Steven Ruttler – Riddle Me Sane (Firescope Records)
Forthcoming on Firescope Records – the inimitable Steven Rutter presents his new album Riddle Me Sane.
Steven Rutter aka B12 is a prominent figure in the world of techno. The seminal album Electro Soma came out on Warp Records in 1993, it was one of many releases on the label.
Riddle Me Sane will be the third album he has done under his own name and is in keeping with the futuristic, deep, dark sound we are used to. But this is definitely a progression; an evolution.
Firescope Records is run by the man himself - Steven Rutter. The ethos of the label is the same that has applied to the B12 label and any music that Rutter has ever been involved in. Quality music, quality artwork/packaging and quality production. Simple and effective.
A quick dive into the back catalogue and its easy to see that he is succeeding in his mission. The names on the label are a veritable smorgasbord of some of the finest names in techno at the moment – B12/Rutter (obviously), Derek Carr, John Shima, Miles Atmospheric and Bauri to name but a few.
On to the music. The opening track, Going Through Life starts with a four/four kick, almost stuttering pads, and bleeps. Synth lines slowly appear from all angles, slightly disorienting you in the most delightful way, until percussion and a bassline bring things together.
Swarming Module is an electro cut with bleeps and blips that sound like electronic rain. In the Light of the Moon starts with eerie pads, a bass sound with percussion, and a bleepy stab make for a broken beat kind of groove, when the electro kick come in it is simply sublime.
Intravenous Deception starts with haunting pads and percussion and sporadic kicks, a synth line that sounds like an alien trying to talk to you comes in. This line morphs as the track progresses, the track evolves but keeps the unnerving feeling throughout. Next is LifeLine. Atmospheric pads, percussion, a broken beat that seems to roll out of the ether. After the tension of the last track this almost feels like coming out of a bad trip into a (possibly/hopefully) better situation.
Techno Prisoner would be the first track on the second vinyl. A shuffling beat, falling, folding analogue stabs roll over and into each other, the percussion keeps things together, and pads create some tension. Ohm Sweet starts with deep backward sounding echoed noise and spooky pads, then a heavy strong broken beat kick comes in. Off kilter, almost awkward sounding aggressive stabs come in. the tension in this track is amazing, I absolutely love it.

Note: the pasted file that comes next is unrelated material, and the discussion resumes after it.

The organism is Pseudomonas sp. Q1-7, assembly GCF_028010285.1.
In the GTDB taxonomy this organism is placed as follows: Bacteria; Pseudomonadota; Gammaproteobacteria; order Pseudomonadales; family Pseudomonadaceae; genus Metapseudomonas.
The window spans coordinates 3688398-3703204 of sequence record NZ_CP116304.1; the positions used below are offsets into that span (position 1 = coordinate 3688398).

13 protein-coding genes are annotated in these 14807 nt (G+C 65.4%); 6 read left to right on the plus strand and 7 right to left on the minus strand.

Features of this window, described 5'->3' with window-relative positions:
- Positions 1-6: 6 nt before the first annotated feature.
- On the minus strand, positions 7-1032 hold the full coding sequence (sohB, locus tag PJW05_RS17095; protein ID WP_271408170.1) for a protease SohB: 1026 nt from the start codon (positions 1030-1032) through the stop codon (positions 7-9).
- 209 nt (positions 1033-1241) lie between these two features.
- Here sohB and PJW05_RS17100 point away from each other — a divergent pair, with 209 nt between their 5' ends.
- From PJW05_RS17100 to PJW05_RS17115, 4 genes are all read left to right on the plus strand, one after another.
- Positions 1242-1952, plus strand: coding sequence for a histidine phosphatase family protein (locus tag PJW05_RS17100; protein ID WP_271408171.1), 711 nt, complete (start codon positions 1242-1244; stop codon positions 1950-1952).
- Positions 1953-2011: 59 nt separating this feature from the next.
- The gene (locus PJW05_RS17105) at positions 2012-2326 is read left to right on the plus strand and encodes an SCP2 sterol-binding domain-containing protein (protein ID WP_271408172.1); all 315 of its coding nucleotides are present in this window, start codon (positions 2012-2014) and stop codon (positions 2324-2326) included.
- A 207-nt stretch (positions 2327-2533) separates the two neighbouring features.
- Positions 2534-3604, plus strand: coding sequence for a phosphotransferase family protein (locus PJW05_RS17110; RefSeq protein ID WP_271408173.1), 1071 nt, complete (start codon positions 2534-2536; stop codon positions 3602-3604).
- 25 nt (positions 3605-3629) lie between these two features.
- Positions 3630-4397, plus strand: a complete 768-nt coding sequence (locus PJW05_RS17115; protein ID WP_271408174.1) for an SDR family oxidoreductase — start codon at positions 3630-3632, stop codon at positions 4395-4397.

Rolling snares, disorientation in headphones this is incredible – Id love to hear this over a massive sound system. Interscape Scene Three, swirling pads, broken beat, bleeping stabs, shuffling percussion. Again, just expert production, expert programming.
I can imagine this being the soundtrack to interstellar travel as you look out across the cosmos from your space craft, or maybe from the one you were abducted onto. Tear at my Flesh. Heavy kick broken beat, deep bassy stab, extremely deep sub bass, wobbling about below somewhere.
The last track of the album – Stuck in a Loop. Nice slow four/four chug tempo track. This has a more hopeful sound to it. Almost like this is the soundtrack to knowing you are zooming through space back to safety. A beautiful way to round of an epic album.
This was made to be listened to as an album from start to finish – and I highly recommend you do so, but every track is playable individually in its own right. The science fiction feel of this album is present throughout. It definitely feels like a journey through space and that Rutter is trying to communicate a story. A soundtrack to a film that only exists in your head once you listen to it.
This is a stunning album from start to finish. Deep, dark at times, but never so dark as to make it heavy or unenjoyable. There is an underlying almost hypnotic groove to everything here. Most tracks are a sort of broken beat, but one that can be mixed with four/four. These are those stand out tracks that are used to break the monotony of a nonstop four to the floor techno sets (when we used to get out – remember that?). Science fiction space funk at its finest.